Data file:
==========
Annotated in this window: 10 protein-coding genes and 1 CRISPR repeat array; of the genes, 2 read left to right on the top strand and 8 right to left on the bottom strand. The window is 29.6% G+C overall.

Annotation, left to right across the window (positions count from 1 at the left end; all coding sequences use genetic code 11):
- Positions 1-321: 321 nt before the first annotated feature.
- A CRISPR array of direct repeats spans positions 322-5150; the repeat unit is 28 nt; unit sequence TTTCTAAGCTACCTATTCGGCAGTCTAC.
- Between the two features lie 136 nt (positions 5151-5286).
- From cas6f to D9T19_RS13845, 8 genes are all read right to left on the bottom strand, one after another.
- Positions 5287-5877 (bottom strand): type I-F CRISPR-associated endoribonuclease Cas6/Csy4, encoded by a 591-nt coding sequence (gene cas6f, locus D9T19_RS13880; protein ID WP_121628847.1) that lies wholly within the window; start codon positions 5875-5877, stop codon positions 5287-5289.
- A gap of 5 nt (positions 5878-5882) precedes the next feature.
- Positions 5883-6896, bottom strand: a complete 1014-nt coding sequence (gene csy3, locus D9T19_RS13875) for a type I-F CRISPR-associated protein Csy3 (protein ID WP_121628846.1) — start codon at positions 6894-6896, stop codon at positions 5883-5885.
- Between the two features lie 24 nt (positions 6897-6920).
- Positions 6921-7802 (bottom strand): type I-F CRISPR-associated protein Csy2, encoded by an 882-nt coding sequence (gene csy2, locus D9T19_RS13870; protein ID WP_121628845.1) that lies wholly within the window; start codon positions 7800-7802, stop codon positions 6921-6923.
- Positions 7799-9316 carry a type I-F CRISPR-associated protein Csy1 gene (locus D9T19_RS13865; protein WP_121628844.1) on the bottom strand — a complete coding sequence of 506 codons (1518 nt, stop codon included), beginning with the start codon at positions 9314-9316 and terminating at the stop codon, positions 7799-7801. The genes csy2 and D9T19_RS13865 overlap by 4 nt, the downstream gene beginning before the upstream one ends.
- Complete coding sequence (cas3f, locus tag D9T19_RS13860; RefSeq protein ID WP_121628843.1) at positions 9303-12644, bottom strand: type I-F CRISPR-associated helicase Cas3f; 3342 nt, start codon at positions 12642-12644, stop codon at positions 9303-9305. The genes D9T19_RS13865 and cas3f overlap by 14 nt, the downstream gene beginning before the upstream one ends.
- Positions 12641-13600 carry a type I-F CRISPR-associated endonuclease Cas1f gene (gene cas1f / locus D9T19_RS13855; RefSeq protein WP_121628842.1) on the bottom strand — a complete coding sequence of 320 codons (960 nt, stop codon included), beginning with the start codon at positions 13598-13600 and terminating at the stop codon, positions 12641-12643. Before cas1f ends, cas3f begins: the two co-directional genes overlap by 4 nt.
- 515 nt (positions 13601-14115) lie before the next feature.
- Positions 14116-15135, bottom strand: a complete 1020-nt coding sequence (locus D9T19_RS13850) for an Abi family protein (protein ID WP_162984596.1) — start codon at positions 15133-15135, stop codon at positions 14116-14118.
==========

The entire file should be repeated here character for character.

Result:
Annotated in this window: 10 protein-coding genes and 1 CRISPR repeat array; of the genes, 2 read left to right on the top strand and 8 right to left on the bottom strand. The window is 29.6% G+C overall.

Annotation, left to right across the window (positions count from 1 at the left end; all coding sequences use genetic code 11):
- Positions 1-321: 321 nt before the first annotated feature.
- A CRISPR array of direct repeats spans positions 322-5150; the repeat unit is 28 nt; unit sequence TTTCTAAGCTACCTATTCGGCAGTCTAC.
- Between the two features lie 136 nt (positions 5151-5286).
- From cas6f to D9T19_RS13845, 8 genes are all read right to left on the bottom strand, one after another.
- Positions 5287-5877 (bottom strand): type I-F CRISPR-associated endoribonuclease Cas6/Csy4, encoded by a 591-nt coding sequence (gene cas6f, locus D9T19_RS13880; protein ID WP_121628847.1) that lies wholly within the window; start codon positions 5875-5877, stop codon positions 5287-5289.
- A gap of 5 nt (positions 5878-5882) precedes the next feature.
- Positions 5883-6896, bottom strand: a complete 1014-nt coding sequence (gene csy3, locus D9T19_RS13875) for a type I-F CRISPR-associated protein Csy3 (protein ID WP_121628846.1) — start codon at positions 6894-6896, stop codon at positions 5883-5885.
- Between the two features lie 24 nt (positions 6897-6920).
- Positions 6921-7802 (bottom strand): type I-F CRISPR-associated protein Csy2, encoded by an 882-nt coding sequence (gene csy2, locus D9T19_RS13870; protein ID WP_121628845.1) that lies wholly within the window; start codon positions 7800-7802, stop codon positions 6921-6923.
- Positions 7799-9316 carry a type I-F CRISPR-associated protein Csy1 gene (locus D9T19_RS13865; protein WP_121628844.1) on the bottom strand — a complete coding sequence of 506 codons (1518 nt, stop codon included), beginning with the start codon at positions 9314-9316 and terminating at the stop codon, positions 7799-7801. The genes csy2 and D9T19_RS13865 overlap by 4 nt, the downstream gene beginning before the upstream one ends.
- Complete coding sequence (cas3f, locus tag D9T19_RS13860; RefSeq protein ID WP_121628843.1) at positions 9303-12644, bottom strand: type I-F CRISPR-associated helicase Cas3f; 3342 nt, start codon at positions 12642-12644, stop codon at positions 9303-9305. The genes D9T19_RS13865 and cas3f overlap by 14 nt, the downstream gene beginning before the upstream one ends.
- Positions 12641-13600 carry a type I-F CRISPR-associated endonuclease Cas1f gene (gene cas1f / locus D9T19_RS13855; RefSeq protein WP_121628842.1) on the bottom strand — a complete coding sequence of 320 codons (960 nt, stop codon included), beginning with the start codon at positions 13598-13600 and terminating at the stop codon, positions 12641-12643. Before cas1f ends, cas3f begins: the two co-directional genes overlap by 4 nt.
- 515 nt (positions 13601-14115) lie before the next feature.
- Positions 14116-15135, bottom strand: a complete 1020-nt coding sequence (locus D9T19_RS13850) for an Abi family protein (protein ID WP_162984596.1) — start codon at positions 15133-15135, stop codon at positions 14116-14118.